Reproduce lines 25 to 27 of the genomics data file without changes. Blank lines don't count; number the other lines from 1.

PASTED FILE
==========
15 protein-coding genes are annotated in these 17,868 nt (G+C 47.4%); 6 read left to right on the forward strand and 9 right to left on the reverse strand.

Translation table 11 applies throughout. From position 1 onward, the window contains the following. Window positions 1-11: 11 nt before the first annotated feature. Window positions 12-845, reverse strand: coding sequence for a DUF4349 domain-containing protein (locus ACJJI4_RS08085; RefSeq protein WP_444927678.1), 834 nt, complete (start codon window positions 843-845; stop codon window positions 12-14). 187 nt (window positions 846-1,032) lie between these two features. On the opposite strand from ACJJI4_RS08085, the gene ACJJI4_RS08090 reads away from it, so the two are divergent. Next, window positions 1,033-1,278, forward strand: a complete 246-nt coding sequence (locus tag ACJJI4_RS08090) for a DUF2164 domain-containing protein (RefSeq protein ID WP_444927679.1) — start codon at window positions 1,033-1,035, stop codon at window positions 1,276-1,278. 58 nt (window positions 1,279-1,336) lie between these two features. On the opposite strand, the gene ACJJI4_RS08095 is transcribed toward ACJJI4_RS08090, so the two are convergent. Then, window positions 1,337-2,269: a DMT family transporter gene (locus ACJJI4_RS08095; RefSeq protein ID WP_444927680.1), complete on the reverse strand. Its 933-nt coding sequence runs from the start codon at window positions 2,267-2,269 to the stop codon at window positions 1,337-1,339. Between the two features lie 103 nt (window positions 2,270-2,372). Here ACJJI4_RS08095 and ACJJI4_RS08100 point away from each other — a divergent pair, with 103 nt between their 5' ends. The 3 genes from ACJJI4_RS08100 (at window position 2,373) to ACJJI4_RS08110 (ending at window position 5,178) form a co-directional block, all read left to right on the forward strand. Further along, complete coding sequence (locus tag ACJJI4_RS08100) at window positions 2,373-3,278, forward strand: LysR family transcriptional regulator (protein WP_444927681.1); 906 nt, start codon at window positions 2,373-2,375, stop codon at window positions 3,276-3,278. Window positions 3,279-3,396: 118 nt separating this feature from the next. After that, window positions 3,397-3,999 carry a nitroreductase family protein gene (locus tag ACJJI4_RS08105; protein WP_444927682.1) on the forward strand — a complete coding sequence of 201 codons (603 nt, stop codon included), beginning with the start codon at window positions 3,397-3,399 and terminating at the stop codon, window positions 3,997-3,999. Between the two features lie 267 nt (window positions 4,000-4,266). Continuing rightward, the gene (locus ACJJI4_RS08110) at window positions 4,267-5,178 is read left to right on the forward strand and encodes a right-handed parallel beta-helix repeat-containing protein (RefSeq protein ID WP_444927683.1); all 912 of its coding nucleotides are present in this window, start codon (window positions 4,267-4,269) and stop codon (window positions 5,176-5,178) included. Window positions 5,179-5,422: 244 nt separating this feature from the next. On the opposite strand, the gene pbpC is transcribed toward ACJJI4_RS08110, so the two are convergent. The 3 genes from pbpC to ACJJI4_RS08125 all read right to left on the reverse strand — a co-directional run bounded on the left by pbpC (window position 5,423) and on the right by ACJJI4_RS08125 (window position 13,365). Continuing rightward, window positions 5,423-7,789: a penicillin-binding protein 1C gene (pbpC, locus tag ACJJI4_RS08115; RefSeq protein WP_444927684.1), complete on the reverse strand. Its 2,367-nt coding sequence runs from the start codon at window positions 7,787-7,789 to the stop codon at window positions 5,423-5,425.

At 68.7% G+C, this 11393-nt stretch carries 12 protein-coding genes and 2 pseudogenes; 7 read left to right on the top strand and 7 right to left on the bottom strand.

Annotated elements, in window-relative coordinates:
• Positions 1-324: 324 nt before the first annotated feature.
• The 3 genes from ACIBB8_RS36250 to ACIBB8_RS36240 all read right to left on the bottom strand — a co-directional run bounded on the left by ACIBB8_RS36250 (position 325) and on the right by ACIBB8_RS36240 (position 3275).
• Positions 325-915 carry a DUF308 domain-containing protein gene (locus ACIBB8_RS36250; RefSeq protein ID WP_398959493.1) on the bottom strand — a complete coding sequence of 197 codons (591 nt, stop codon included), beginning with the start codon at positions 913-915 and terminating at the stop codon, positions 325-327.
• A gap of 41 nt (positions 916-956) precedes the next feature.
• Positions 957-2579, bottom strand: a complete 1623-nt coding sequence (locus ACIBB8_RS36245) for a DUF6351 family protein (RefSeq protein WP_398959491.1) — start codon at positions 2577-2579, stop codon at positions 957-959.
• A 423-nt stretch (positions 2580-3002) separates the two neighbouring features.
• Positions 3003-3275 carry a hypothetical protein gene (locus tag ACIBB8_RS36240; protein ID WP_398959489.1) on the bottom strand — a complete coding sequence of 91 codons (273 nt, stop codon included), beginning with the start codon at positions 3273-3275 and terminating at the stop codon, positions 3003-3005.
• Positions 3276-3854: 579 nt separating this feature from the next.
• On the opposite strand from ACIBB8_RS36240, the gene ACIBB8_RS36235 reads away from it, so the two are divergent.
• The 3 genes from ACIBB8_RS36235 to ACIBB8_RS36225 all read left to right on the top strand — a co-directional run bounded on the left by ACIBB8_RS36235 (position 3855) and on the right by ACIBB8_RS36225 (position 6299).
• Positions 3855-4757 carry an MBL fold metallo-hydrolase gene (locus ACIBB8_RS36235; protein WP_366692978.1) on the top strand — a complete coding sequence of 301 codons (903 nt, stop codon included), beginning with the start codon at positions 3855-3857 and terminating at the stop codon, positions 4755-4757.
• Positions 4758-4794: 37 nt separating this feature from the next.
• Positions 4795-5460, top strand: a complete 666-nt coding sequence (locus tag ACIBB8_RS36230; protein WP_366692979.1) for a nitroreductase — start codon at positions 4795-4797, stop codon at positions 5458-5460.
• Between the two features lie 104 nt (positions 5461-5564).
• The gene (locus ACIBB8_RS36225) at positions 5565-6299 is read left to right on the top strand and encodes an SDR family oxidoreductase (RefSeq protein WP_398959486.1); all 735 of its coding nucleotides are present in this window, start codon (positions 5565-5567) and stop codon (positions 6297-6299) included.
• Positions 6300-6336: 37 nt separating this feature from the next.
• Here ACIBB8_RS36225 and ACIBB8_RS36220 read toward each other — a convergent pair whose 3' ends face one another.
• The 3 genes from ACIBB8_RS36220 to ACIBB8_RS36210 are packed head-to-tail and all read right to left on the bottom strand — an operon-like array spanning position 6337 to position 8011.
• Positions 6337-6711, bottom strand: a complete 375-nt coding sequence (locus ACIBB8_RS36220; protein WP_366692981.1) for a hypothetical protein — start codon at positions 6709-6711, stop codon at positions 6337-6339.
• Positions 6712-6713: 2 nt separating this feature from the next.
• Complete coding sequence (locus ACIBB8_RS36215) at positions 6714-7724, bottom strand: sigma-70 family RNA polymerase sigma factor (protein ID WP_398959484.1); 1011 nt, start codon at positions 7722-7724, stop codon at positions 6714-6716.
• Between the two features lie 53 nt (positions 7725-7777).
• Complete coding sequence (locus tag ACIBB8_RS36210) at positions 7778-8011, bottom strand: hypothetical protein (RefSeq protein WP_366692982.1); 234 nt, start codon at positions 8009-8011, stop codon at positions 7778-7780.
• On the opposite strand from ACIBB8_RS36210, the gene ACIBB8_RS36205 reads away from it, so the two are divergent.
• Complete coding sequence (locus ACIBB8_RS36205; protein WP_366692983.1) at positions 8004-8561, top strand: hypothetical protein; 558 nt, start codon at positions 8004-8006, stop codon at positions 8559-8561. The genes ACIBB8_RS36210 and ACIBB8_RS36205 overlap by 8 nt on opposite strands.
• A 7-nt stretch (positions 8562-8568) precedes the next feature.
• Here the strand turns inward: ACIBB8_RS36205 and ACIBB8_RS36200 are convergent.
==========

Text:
• Complete coding sequence (locus ACIBB8_RS36215) at positions 6714-7724, bottom strand: sigma-70 family RNA polymerase sigma factor (protein ID WP_398959484.1); 1011 nt, start codon at positions 7722-7724, stop codon at positions 6714-6716.
• Between the two features lie 53 nt (positions 7725-7777).
• Complete coding sequence (locus tag ACIBB8_RS36210) at positions 7778-8011, bottom strand: hypothetical protein (RefSeq protein WP_366692982.1); 234 nt, start codon at positions 8009-8011, stop codon at positions 7778-7780.